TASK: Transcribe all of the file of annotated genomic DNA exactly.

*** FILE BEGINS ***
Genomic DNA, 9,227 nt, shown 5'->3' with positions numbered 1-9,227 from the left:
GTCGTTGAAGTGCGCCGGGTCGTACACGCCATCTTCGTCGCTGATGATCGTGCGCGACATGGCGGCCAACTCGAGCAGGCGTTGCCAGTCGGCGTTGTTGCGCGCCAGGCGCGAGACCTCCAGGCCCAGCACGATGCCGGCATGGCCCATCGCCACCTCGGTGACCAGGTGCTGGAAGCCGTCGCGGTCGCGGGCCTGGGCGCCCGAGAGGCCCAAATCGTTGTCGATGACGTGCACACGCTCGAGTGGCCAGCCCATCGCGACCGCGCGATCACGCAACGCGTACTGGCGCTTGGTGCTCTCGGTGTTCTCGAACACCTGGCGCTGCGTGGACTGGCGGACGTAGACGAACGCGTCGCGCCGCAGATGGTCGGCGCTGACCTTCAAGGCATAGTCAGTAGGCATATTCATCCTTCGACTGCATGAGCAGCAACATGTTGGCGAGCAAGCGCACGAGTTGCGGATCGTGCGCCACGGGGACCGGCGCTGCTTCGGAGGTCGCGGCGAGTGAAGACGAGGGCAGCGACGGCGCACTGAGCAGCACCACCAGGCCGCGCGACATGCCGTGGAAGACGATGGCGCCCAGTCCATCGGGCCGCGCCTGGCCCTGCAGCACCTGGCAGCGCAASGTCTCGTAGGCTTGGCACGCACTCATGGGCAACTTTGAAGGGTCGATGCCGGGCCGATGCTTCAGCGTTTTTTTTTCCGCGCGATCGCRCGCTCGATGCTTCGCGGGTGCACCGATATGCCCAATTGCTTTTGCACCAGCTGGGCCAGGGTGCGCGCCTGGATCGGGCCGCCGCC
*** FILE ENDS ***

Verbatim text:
Genomic DNA, 9,227 nt, shown 5'->3' with positions numbered 1-9,227 from the left:
GTCGTTGAAGTGCGCCGGGTCGTACACGCCATCTTCGTCGCTGATGATCGTGCGCGACATGGCGGCCAACTCGAGCAGGCGTTGCCAGTCGGCGTTGTTGCGCGCCAGGCGCGAGACCTCCAGGCCCAGCACGATGCCGGCATGGCCCATCGCCACCTCGGTGACCAGGTGCTGGAAGCCGTCGCGGTCGCGGGCCTGGGCGCCCGAGAGGCCCAAATCGTTGTCGATGACGTGCACACGCTCGAGTGGCCAGCCCATCGCGACCGCGCGATCACGCAACGCGTACTGGCGCTTGGTGCTCTCGGTGTTCTCGAACACCTGGCGCTGCGTGGACTGGCGGACGTAGACGAACGCGTCGCGCCGCAGATGGTCGGCGCTGACCTTCAAGGCATAGTCAGTAGGCATATTCATCCTTCGACTGCATGAGCAGCAACATGTTGGCGAGCAAGCGCACGAGTTGCGGATCGTGCGCCACGGGGACCGGCGCTGCTTCGGAGGTCGCGGCGAGTGAAGACGAGGGCAGCGACGGCGCACTGAGCAGCACCACCAGGCCGCGCGACATGCCGTGGAAGACGATGGCGCCCAGTCCATCGGGCCGCGCCTGGCCCTGCAGCACCTGGCAGCGCAASGTCTCGTAGGCTTGGCACGCACTCATGGGCAACTTTGAAGGGTCGATGCCGGGCCGATGCTTCAGCGTTTTTTTTTCCGCGCGATCGCRCGCTCGATGCTTCGCGGGTGCACCGATATGCCCAATTGCTTTTGCACCAGCTGGGCCAGGGTGCGCGCCTGGATCGGGCCGCCGCC